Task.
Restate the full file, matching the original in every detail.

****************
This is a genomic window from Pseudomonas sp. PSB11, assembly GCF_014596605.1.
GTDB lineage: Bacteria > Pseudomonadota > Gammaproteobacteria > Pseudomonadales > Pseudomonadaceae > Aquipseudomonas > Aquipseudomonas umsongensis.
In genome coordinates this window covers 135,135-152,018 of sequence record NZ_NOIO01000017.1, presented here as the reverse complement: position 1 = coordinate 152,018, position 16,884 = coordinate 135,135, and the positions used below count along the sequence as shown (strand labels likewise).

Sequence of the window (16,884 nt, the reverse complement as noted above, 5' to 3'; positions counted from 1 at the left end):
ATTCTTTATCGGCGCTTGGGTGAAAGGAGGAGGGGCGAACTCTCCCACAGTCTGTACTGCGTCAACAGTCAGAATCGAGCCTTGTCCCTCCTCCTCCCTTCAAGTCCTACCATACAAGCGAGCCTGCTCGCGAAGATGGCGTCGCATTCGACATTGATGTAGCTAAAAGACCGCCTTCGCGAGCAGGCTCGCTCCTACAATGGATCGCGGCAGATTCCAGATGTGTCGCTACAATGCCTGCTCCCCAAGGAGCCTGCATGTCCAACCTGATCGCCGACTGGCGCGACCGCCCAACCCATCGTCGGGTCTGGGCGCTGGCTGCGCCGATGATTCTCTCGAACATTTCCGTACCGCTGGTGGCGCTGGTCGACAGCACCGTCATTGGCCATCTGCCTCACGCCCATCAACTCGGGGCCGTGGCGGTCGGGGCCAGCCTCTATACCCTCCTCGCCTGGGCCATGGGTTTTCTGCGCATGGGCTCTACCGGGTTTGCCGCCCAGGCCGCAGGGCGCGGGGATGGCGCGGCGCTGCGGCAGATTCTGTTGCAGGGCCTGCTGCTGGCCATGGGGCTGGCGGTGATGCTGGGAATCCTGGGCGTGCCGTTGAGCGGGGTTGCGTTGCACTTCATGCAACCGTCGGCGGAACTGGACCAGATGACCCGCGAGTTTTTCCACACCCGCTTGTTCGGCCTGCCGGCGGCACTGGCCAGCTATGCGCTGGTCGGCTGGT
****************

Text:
This is a genomic window from Pseudomonas sp. PSB11, assembly GCF_014596605.1.
GTDB lineage: Bacteria > Pseudomonadota > Gammaproteobacteria > Pseudomonadales > Pseudomonadaceae > Aquipseudomonas > Aquipseudomonas umsongensis.
In genome coordinates this window covers 135,135-152,018 of sequence record NZ_NOIO01000017.1, presented here as the reverse complement: position 1 = coordinate 152,018, position 16,884 = coordinate 135,135, and the positions used below count along the sequence as shown (strand labels likewise).

Sequence of the window (16,884 nt, the reverse complement as noted above, 5' to 3'; positions counted from 1 at the left end):
ATTCTTTATCGGCGCTTGGGTGAAAGGAGGAGGGGCGAACTCTCCCACAGTCTGTACTGCGTCAACAGTCAGAATCGAGCCTTGTCCCTCCTCCTCCCTTCAAGTCCTACCATACAAGCGAGCCTGCTCGCGAAGATGGCGTCGCATTCGACATTGATGTAGCTAAAAGACCGCCTTCGCGAGCAGGCTCGCTCCTACAATGGATCGCGGCAGATTCCAGATGTGTCGCTACAATGCCTGCTCCCCAAGGAGCCTGCATGTCCAACCTGATCGCCGACTGGCGCGACCGCCCAACCCATCGTCGGGTCTGGGCGCTGGCTGCGCCGATGATTCTCTCGAACATTTCCGTACCGCTGGTGGCGCTGGTCGACAGCACCGTCATTGGCCATCTGCCTCACGCCCATCAACTCGGGGCCGTGGCGGTCGGGGCCAGCCTCTATACCCTCCTCGCCTGGGCCATGGGTTTTCTGCGCATGGGCTCTACCGGGTTTGCCGCCCAGGCCGCAGGGCGCGGGGATGGCGCGGCGCTGCGGCAGATTCTGTTGCAGGGCCTGCTGCTGGCCATGGGGCTGGCGGTGATGCTGGGAATCCTGGGCGTGCCGTTGAGCGGGGTTGCGTTGCACTTCATGCAACCGTCGGCGGAACTGGACCAGATGACCCGCGAGTTTTTCCACACCCGCTTGTTCGGCCTGCCGGCGGCACTGGCCAGCTATGCGCTGGTCGGCTGGT